Structural Geology and Tectonics
The program in structural geology and tectonics encompasses a wide variety of subjects, and a wide variety of areas all over the world. The common themes of our research are to understand the deformation of the Earth's crust and to reconstruct its history through geologic time. We approach these studies from many different perspectives, including global synthesis, field studies, materials science, theoretical analysis, and numerical modeling. Research in this group overlaps extensively with geophysics, igneous petrology, and metamorphic petrology, and there is productive interaction with faculty in these other areas.
Eric Cowgill. Structural geology and tectonics; primarily interested in understanding regional deformation within active continental collision zones. Emphasis on the evolution of orogen-scale fault systems and their interactions. Current projects include determining the regional kinematics of active deformation within the Arabia-Eurasia collision zone and the tectonic evolution of the northern Tibetan Plateau.
Louise Kellogg. Her research group combines geodetic measurements with numerical modeling of deformation in the crust to understand the way faults behave and how they interact. Current focus is on the deformation in Southern California associated with the San Andreas, Garlock and White Wolf faults, and the active tectonics of the Transverse ranges.
Michael Oskin. As a structural geologist and geomorphologist, I specialize in active crustal deformation and its relationships to surface processes and topography. My research program addresses three themes:
- Quantifying variation of deformation rates and their relationship to earthquakes.
- Constraining the forces and processes that govern continental deformation.
- Predicting topographic responses to the growth of geologic structures.
These themes build toward a common framework for understanding active crustal deformation and its expression in landscapes. The first two research themes differ largely by time scale, with the first focused on short-term deformation processes over one or more earthquake cycles, and the second concerned with longer-term accumulated deformation and time-averaged processes. The third theme includes the development of new tools to quantify deformation from topography. I also pursue the inverse problem of quantifying surface processes from geomorphic responses to crustal deformation.
Nicholas Pinter. My research focuses on earth-surface processes (geomorphology) applied to a broad range of problems. Much recent work involves rivers, fluvial geomorphology, flood hydrology, floodplains, and watersheds. My research group applies fluvial geomorphology, hydrologic and statistical tools, hydraulic modeling, and other approaches to assess river dynamics and flood hazards. Although much current research focuses on rivers, I continue to work on a broad range of processes that shape the earth surface and operate, in particular, over anthropogenic time scales (yes, the "Anthropocene"). One pressing human application is for managing risk from natural hazards, and my group has worked extensively on quantifying those risks, guiding mitigation and other solutions, and providing a scientific basis for sound natural-hazards public policy.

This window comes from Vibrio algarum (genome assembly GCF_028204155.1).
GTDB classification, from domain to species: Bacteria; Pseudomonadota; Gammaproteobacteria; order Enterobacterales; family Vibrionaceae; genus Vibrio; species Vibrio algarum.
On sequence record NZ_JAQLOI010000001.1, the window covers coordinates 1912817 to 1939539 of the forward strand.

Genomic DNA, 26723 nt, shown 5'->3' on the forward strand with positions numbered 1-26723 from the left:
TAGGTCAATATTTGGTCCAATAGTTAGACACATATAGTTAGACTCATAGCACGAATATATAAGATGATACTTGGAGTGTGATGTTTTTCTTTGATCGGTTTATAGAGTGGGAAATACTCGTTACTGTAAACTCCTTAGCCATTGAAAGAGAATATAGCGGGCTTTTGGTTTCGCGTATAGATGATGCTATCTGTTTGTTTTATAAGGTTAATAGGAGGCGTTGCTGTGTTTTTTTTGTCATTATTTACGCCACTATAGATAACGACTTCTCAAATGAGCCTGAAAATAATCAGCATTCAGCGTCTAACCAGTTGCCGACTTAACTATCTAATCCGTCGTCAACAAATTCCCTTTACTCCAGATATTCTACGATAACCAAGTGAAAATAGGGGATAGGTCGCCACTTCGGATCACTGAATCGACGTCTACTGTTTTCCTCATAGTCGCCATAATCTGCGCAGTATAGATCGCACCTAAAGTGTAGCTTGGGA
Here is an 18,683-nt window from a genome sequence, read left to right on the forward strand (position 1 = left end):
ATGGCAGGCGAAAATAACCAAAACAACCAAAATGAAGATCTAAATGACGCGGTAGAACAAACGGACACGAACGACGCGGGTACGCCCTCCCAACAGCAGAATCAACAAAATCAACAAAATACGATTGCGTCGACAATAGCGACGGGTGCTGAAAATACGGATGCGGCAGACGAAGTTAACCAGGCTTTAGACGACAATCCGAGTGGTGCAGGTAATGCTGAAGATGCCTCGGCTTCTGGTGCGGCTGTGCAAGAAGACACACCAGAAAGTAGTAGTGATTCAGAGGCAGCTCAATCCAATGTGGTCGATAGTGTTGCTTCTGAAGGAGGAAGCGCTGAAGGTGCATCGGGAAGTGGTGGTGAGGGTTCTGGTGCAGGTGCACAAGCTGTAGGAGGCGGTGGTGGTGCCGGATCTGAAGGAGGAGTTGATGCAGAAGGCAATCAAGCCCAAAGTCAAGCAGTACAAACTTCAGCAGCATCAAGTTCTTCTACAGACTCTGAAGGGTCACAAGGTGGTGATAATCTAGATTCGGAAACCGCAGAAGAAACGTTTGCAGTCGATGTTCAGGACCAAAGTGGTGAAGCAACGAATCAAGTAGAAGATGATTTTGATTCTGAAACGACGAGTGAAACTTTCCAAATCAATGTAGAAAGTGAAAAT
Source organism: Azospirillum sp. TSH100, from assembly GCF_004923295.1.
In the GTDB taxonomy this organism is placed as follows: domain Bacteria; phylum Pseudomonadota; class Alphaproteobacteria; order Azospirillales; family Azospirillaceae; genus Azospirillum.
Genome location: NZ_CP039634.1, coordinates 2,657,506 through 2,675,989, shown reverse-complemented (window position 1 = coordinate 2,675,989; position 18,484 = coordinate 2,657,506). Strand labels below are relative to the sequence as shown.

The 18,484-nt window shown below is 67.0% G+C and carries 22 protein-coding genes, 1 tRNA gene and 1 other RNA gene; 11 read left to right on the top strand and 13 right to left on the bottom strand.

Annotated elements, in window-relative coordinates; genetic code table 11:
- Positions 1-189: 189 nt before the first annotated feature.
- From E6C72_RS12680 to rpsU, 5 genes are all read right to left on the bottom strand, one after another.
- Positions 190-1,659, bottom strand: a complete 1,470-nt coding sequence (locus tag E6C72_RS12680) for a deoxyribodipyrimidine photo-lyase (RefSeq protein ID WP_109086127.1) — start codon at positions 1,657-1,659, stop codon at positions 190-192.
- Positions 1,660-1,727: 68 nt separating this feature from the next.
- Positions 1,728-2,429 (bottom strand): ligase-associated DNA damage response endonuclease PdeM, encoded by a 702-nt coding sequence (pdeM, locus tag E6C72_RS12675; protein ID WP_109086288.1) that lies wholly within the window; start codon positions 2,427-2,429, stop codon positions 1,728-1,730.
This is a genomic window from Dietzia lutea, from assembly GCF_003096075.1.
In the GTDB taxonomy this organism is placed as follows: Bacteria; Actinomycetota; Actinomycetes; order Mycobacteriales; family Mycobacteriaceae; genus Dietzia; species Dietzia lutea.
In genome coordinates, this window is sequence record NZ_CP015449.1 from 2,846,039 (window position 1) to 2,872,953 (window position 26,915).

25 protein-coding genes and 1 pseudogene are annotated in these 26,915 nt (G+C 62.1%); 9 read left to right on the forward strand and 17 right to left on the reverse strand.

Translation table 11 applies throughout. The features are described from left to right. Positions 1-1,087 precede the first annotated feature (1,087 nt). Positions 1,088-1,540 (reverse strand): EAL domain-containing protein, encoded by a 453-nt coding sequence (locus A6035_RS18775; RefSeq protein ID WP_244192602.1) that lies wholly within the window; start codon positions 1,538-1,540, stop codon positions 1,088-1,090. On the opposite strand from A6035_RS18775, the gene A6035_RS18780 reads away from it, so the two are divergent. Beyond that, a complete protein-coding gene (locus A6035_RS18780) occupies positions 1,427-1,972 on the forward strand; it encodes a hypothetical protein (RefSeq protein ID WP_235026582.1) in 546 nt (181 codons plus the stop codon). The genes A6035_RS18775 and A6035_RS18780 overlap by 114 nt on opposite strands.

Scientists & Academic Federation Members
Donna Eberhart-Phillips. Modelling of three-dimensional seismic velocity structure and material properties; and seismotectonic analysis of active deformation. Motivated to integrate 3-D velocity and attenuation models with other geophysics and to use 3-D velocity models to understand the effects of heterogeneous material properties, to extend beyond simply interpreting crustal structure. Current research efforts have focused on New Zealand and Alaska, with emphasis on understanding subduction processes and the transition from subduction to collision. Recent work with imaging 3D attenuation structure is valuable for interpreting tectonic processes that involve fluids, and also has application to engineering response spectra.
John Naliboff. Computational geodynamics, geophysics, tectonics and structural geology. My research focuses on determining the relative influence of plate driving forces and lithospheric rheology on tectonic deformation patterns over a wide range of spatial and temporal scales. To investigate the origins of observed deformation patterns, I use forward modeling of lithospheric and mantle convection processes to constrain existing or newly obtained structural and geophysical observations. Active projects include investigations of the global lithospheric stress field, outer rise deformation in the Tonga subduction system and continental extension in the North Atlantic and Gulf of California. I am also beginning projects associated with the development and testing of long-term tectonics software capable of simulating high-resolution, 3-D lithospheric deformation processes.
Burak Yikilmaz. Assistant Research Scientist. My research interests include fault interaction and crustal deformation using geodetic data and numerical simulations. I am also interested in 2D/3D data visualization and low cost virtual reality systems. I am currently working with informal science education centers on an NSF funded project to improve STEM (Science Technology Engineering Math) education by providing 3D visualizations of the major lakes and reservoirs of the world to enhance public awareness and increase understanding and stewardship of freshwater lake ecosystems, habitats, and earth science processes.